Udupi is popular for its vegetarian cuisine across the country. However, this place also boasts of famous pilgrim spots like Krishna temple, Anegudde Vinayaka temple, Chandramoulishwara temple, Lakshmi-Venkateswara temple, Ananteshwara temple among others


My earliest memory of Udupi is from my childhood days and the memory is of its iconic food, the masala dosa. We had stopped at a small eatery in Udupi after a long drive and my father ordered the masala dosa on the insistence of the waiters and manager. This is actually a common occurrence – almost everyone who enters a restaurant here will be no doubt given the full menu but will be urged to order the masala dosa to eat or at least taste.

The dosa and in fact an entire range of vegetarian cuisine are the pride of Udupi. As is its famous Krishna temple, of course, which I was visiting again with cousins recently. The Krishna temple is a huge complex. In fact, the entire city is dotted with small temples as well as bigger ones like the Anegudde Vinayaka temple, Chandramoulishwara temple, Lakshmi-Venkateswara temple, Ananteshwara temple, etc.

Udupi city is about 60 km from Mangalore in the state of Karnataka. It is also referred to as Odipu or Udipi. Here, the Udupi Sri Krishna temple and the Krishna Matha draw lakhs of pilgrims every year. The Krishna Matha was founded by the Vaishnavite saint and founder-proponent of Dwaithism or Dwaitha Siddhantha (duality) Jagadguru Shri Madhwacharya in the 13th century.

The architecture and sculptures of the Krishna temple impress with their aesthetic beauty. The enormous temple chariot is a must-see. The presiding deity here, Krishna is in the form of a child or Bala-Krishna holding a churner. A small window with nine holes covers the immediate front of the Krishna idol and is called Navagraha Kindi.

The devout see and worship the Lord through this window. There is another window called Kanakana Kindi which, according to legend was created by the God himself to enable darshan to the devotee Kanakadasa who was being denied entry because of his caste. The story goes that the idol even turned round to facilitate darshan by Kanakadasa.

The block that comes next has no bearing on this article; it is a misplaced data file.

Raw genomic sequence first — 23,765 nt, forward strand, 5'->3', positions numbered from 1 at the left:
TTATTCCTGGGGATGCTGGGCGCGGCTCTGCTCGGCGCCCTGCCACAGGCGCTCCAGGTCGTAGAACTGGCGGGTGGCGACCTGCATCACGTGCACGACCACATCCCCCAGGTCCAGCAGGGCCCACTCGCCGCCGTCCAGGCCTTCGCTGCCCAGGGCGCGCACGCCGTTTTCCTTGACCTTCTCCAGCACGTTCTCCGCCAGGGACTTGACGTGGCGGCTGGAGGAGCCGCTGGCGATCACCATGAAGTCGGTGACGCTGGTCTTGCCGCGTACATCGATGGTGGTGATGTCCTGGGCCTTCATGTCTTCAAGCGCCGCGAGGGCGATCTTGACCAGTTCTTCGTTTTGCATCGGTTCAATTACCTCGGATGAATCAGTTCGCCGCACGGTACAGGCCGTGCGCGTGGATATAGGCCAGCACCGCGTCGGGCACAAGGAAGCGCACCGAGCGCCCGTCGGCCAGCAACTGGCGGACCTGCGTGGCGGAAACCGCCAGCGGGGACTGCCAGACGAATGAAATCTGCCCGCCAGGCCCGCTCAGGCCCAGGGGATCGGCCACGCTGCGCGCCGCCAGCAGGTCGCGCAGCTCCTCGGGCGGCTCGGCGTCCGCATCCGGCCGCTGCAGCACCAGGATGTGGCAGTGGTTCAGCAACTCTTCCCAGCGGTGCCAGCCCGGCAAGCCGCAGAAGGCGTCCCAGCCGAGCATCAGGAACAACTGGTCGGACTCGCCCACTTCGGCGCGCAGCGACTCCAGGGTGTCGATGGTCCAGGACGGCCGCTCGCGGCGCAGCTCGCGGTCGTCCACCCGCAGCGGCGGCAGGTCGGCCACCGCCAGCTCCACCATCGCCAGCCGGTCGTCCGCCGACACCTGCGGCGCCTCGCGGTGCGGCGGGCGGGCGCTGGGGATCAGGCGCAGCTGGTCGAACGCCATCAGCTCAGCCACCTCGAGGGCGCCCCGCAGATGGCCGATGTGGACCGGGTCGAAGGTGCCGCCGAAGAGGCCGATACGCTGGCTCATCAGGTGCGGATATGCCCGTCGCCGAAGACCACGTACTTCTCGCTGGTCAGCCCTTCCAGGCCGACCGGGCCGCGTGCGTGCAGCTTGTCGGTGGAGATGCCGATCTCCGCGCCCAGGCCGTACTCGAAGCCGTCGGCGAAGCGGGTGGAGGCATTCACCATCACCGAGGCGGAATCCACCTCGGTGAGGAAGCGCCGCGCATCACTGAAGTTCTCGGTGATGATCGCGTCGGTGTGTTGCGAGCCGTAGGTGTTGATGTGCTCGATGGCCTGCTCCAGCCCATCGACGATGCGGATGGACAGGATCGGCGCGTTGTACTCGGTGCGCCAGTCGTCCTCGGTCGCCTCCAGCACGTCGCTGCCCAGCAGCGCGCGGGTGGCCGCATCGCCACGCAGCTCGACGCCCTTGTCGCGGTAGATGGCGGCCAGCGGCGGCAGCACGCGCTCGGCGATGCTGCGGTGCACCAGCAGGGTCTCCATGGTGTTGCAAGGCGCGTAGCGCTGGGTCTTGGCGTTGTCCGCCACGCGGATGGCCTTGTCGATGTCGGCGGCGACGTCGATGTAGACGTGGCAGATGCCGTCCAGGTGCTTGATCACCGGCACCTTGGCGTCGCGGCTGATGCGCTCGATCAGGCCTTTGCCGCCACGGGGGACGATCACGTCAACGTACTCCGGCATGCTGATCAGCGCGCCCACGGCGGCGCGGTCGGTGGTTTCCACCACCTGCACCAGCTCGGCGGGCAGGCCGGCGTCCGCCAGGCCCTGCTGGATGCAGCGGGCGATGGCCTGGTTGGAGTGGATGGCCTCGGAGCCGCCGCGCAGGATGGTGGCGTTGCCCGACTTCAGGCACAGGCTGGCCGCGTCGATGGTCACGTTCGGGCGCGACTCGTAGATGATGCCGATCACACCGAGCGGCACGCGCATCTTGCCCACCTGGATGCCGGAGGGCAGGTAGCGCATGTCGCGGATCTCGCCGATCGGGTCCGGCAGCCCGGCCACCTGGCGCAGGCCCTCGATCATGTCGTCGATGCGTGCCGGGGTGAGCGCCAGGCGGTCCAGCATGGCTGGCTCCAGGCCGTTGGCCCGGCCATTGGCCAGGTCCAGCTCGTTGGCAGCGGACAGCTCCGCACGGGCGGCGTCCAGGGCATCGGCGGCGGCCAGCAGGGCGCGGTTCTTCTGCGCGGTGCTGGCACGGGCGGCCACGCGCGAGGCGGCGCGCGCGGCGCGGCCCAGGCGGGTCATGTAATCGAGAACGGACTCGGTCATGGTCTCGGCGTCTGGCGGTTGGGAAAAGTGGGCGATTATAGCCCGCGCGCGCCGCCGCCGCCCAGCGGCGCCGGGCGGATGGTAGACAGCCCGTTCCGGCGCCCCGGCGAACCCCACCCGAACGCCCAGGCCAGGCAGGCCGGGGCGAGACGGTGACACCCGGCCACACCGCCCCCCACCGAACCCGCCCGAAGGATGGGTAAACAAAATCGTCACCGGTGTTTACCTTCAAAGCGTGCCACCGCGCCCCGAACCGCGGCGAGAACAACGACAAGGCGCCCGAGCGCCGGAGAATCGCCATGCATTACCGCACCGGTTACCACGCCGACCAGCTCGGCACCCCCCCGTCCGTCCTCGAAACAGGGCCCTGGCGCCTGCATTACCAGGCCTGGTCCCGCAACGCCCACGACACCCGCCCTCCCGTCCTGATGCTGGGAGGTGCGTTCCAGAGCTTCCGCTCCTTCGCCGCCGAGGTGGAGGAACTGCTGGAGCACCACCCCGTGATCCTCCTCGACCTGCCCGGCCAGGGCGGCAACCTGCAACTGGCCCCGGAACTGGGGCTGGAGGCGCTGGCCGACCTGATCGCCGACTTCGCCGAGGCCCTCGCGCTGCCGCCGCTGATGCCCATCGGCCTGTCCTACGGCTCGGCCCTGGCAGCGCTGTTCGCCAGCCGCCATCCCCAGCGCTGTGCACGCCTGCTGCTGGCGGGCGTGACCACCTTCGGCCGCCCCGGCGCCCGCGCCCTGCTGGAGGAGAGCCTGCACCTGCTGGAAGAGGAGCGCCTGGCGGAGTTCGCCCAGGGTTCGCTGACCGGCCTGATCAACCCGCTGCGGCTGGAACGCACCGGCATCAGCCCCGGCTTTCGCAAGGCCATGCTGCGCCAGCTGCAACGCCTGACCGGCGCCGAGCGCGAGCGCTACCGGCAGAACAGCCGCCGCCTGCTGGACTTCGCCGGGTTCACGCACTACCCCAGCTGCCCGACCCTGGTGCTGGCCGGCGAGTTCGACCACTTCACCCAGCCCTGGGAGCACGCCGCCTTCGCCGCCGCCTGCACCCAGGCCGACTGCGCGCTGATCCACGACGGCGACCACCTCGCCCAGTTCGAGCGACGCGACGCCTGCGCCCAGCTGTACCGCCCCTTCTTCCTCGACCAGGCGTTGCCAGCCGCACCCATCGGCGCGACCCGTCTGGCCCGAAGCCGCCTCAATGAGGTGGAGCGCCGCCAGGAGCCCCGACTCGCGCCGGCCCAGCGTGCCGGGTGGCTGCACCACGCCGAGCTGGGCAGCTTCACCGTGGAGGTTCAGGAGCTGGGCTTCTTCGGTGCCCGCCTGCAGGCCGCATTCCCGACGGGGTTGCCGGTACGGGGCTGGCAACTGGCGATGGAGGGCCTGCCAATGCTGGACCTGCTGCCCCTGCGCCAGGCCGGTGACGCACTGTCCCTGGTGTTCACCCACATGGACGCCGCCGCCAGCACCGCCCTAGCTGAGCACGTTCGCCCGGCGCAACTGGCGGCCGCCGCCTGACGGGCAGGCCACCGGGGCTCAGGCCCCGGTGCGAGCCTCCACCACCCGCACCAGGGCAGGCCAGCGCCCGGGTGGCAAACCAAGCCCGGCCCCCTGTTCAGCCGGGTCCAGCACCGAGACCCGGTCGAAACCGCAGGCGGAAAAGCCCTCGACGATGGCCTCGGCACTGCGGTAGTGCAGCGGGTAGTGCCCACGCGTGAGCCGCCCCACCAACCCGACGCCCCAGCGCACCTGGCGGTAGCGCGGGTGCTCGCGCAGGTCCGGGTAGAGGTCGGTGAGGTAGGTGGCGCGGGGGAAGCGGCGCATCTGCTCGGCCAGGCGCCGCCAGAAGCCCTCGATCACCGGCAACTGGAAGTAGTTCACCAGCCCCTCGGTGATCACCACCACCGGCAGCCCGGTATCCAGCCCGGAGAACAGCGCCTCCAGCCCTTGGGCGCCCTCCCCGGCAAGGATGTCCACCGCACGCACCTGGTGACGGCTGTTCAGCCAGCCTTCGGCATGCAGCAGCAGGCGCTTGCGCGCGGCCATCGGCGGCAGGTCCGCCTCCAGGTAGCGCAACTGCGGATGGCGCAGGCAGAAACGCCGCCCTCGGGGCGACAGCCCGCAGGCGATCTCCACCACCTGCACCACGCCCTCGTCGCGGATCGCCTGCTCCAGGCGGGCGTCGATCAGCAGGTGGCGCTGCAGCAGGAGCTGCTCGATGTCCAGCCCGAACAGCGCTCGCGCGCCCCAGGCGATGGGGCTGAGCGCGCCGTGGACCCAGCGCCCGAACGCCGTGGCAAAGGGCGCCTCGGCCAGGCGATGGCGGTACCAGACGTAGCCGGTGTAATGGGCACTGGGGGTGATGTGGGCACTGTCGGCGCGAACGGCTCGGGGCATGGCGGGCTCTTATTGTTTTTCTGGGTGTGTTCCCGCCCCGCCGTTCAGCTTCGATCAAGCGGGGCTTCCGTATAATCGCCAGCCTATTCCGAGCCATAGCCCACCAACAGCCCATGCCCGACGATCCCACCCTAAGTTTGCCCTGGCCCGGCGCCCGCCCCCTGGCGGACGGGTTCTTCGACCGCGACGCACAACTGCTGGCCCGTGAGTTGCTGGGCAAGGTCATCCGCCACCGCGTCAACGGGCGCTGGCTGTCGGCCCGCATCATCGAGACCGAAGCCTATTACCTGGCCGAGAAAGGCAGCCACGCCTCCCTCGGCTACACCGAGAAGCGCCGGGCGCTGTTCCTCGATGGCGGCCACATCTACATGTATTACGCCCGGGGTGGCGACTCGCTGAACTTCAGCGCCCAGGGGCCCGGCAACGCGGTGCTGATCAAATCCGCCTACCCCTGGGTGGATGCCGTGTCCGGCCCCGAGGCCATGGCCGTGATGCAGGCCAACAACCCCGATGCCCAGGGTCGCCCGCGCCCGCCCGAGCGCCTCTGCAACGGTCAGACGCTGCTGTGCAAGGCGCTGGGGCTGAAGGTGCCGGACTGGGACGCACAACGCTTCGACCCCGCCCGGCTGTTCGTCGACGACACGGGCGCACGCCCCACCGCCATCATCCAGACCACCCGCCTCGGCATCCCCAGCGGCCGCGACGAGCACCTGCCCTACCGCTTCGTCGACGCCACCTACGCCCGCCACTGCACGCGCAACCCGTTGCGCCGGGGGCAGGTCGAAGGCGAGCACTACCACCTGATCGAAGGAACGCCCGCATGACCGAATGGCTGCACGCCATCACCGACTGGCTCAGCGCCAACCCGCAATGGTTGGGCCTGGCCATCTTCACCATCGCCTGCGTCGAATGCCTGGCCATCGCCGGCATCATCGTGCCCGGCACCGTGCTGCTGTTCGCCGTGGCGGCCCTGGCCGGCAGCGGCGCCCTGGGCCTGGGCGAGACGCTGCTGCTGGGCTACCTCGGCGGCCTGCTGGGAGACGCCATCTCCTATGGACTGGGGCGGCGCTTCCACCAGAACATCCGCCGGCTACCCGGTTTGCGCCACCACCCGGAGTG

The everyday activities and sevas to the presiding deity as well as the administration of the Krishna Matha are managed by the Ashta Mathas or eight Mutts or monasteries. Following a cyclical order, each Matha is entrusted with temple management activities for two years.

These Mathas have a set of traditions and customs which are laid down and strictly enforced. The Krishna Matha is known as a centre of Dvaitha philosophy and Daasa Sahithya, a form of devotional literature. Interestingly, Palamoor in Mahboobnagar in Telangana is where Shri Satyatma Teertha Swamiji, the present pontiff of the Uttaradi Matha from Udupi, spent his Chaturmasya Deeksha period this year.

After darshan, we had lunch at the temple – food is served free of cost to all visiting pilgrims. It was a big spread and the most delicious meal of our trip served with love and humility. Whether it is the Krishna temple food or the pure vegetarian cuisine to which Udupi has given its name, they are both justly renowned.

It is widely believed that the masala dosa was invented in Udupi. South India and many parts of the North too, are dotted with these Udupi aka Udipi restaurants, which are synonymous with authentic, pure vegetarian, south Indian fare. Now, they are seen in a few foreign countries too.

The priest at the Krishna temple told us that many factors contributed to the evolution of this cuisine. He explained: "The origin and growth of this cuisine is intrinsically linked to the Krishna Matha. The naivedyam (sanctified food) offered to Lord Krishna is of different varieties every day. The need for variety, the local produce, the conditions of Vaishnavite cooking and restrictions on ingredients during Chaturmasya period, etc, contributed." We learnt later that Shivalli  Madhwa Brahmins developed this cuisine.

All our subsequent meals were at well-known Udipi eateries in the town like the renowned Mitra Samaj for example.
The following day, we took time off to see the Holy Rosary Church, which has a superb location on the Panchagagavli river and then made our way to the lesser-known but very interesting Coin Museum. 

Next on our list were the two beaches close to Udupi – Kaup aka Kapu and Malpe. The beach at Kaup is picturesque and its old lighthouse (built in the 1930s) adds to the tourist draw. We shot plenty of pictures here before we moved on to the next beach. Malpe beach was crowded with vacationers and plenty of day-trippers from Udupi especially Manipal.

The shallow waters make it one of the safest beaches in the state. So, even non-swimmers can venture safely into the waters here. Fishing is big here and we saw piles of fishing nets and even met and chatted with a few fishermen.

From Malpe beach, there are boat rides on offer to the nearby St Mary's Island with its vertical basalt rock formations.  However, it was close to evening and we had a night train to catch for our return journey so we refused the ride, took the last few pictures and hurried to the hotel and then to the railway station.